College miscalculations lead to rescinded acceptances and out-of-luck students

Claire Gilliland, Editor-in-Chief

March, April and May are always important months for college-bound seniors; they’re the time when admissions decisions are released, and students have to decide which schools they want to attend and submit their Statements of Intent to Register, or accept their admission offer. The spring season only becomes more stressful if students have to consider the possibility of their acceptance getting rescinded, as has happened in the past.

Colleges and universities sometimes revoke a student’s acceptance due to behavior issues or if a student’s grade slips to D’s and F’s. Colleges may also rescind acceptances if they don’t receive transcripts or test scores by their deadline.

Students who do behave and keep their grades up often believe that their acceptances are guaranteed; however, a college can revoke an acceptance for a reason beyond a student’s control.

Colleges grant acceptances based on a tricky formula that includes some statistical guesswork on how many will actually attend — a number that often is hard to predict with accuracy when students are often told they should apply to between five and eight colleges.

“Typically, [colleges] rely on statistical models to predict which students will take them up on their offers to attend,” Kate Zernike said in a “New York Times” article entitled “In Shifting Era of Admissions, Colleges Sweat.” “Colleges consider an amalgam of factors, comparing them to past trends, to predict whether a student will attend…. They consider how many phone calls, Web hits, campus visits and applications they have received.”

Colleges use a process called ‘yield management;’ they look at last year’s yield — how many of the admitted students accepted the school’s offer — and from that can estimate how many students will accept their admissions offer and therefore how many students to accept if they want to have a certain number of students in that class.

Students believe that these calculations are good for colleges, but that colleges should make sure they’re not wrong in their numbers.
“It’s good that they try to calculate [student populations] but they also have to take into account the corrections they have to make in order for it to work,” senior Lewis Catapang said. “In past years [UC Irvine] overestimated and… withdrew the acceptances of a lot of students and I don’t think the student should have to go through that.”

For the 2017-18 school year, UC Irvine underestimated how many students would accept their admission offer, and was therefore left with more admitted students than it could handle. Of the students that UCI had sent admissions offers to, 7,100 accepted; they had only been prepared for about 6,250 students, and therefore had to cut the list by rescinding 499 students’ acceptances over the summer, leaving those students stuck without a college to go to at the start of fall semester.

Although the admitted students hadn’t done anything to warrant their acceptances being rescinded, UCI said it had no choice because it did not have adequate facilities to accommodate all of the admitted students.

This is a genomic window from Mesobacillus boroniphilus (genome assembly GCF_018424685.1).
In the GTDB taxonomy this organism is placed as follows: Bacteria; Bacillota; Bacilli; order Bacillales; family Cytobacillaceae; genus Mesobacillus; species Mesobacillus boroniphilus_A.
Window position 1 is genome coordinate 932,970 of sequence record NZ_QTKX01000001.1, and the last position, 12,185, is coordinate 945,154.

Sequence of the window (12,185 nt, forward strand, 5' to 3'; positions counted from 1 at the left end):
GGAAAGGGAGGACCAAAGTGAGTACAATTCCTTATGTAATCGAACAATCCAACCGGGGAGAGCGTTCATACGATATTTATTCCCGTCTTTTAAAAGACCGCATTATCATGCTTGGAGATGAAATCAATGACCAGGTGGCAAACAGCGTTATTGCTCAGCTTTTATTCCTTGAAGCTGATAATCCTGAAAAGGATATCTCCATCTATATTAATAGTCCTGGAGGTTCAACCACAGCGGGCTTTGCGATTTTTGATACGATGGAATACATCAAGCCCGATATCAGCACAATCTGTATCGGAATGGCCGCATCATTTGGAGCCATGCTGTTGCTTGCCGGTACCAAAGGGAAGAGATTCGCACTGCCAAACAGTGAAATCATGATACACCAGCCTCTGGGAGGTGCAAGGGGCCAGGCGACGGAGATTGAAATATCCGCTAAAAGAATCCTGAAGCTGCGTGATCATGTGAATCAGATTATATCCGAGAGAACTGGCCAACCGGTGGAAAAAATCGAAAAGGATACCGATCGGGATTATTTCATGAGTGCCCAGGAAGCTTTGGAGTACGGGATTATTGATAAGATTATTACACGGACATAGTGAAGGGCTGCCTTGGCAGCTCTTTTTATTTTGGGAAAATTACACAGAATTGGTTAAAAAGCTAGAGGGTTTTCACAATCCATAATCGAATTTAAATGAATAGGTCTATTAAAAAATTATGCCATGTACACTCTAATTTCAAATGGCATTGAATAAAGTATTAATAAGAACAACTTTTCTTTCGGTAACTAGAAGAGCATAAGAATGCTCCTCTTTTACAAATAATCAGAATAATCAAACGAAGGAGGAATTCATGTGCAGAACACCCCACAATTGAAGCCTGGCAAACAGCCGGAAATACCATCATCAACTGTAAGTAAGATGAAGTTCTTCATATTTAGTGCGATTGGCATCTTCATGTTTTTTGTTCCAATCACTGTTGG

As of July 30, approximately 64 students appealed and had their acceptances restored, according to a “New York Times” article by Jacey Fortin entitled “UC Irvine Rescinds Acceptances for Hundreds of Applicants”; UCI’s spokesman Tom Vasich said in an interview with Vernike that if students had met all of the terms and conditions in their admissions offer — turning in their transcripts and test scores on time and keeping good grades — they could appeal. However, some students didn’t have much luck with that.

“I called [the Admissions office] and was on hold for 40 minutes then I called 50 more times after work,” one of these students wrote in a statement by UCI’s student organization, Associated Students of the University of California, Irvine, featured in Fortin’s article. “No answer. I have sent out three emails and no response.”

Students whose admissions offers are rescinded are left with limited options for their future in terms of what college to attend. In submitting a Statement of Intent to Register to one school, students are telling other colleges that they won’t be going to any other school. If a student’s acceptance to the one school that they chose is revoked, then they cannot easily switch to another school and must either appeal to their chosen school, attend a community college instead or simply wait another year.

“It isn’t right because students already have all these plans and dreams of going to this particular college and then [their acceptances are revoked],” senior Thuy Bo said.

Other colleges or universities have had acceptance mishaps, too. Many schools — such as Carnegie Mellon University in 2015, Cornell University in 1995 and 2003, UC Davis in 2002 and 2004 and UC San Diego in 2009 — have erroneously sent out acceptance letters to students that they had either already rejected or that they were planning to reject, and then had to tell the students the news that they had not actually been accepted, according to Time article “The Long, Sad Tradition of College Admissions Mistakes” by Katy Steinmetz.

“That’s unacceptable for a college that’s supposed to be prestigious and… it just looks bad on any college that make these simple mistakes,” Catapang said. “This is a child’s future, a simple mistake could devastate them.”

“They’re a serious thing and shouldn’t make those kinds of mistakes because it gives them a bad reputation,” Bo said. “College are picky, you know?”

These mistakenly-sent acceptance letters were typically due to technical errors; UCI’s mistake was in its calculations of how many students to accept compared to how many would attend.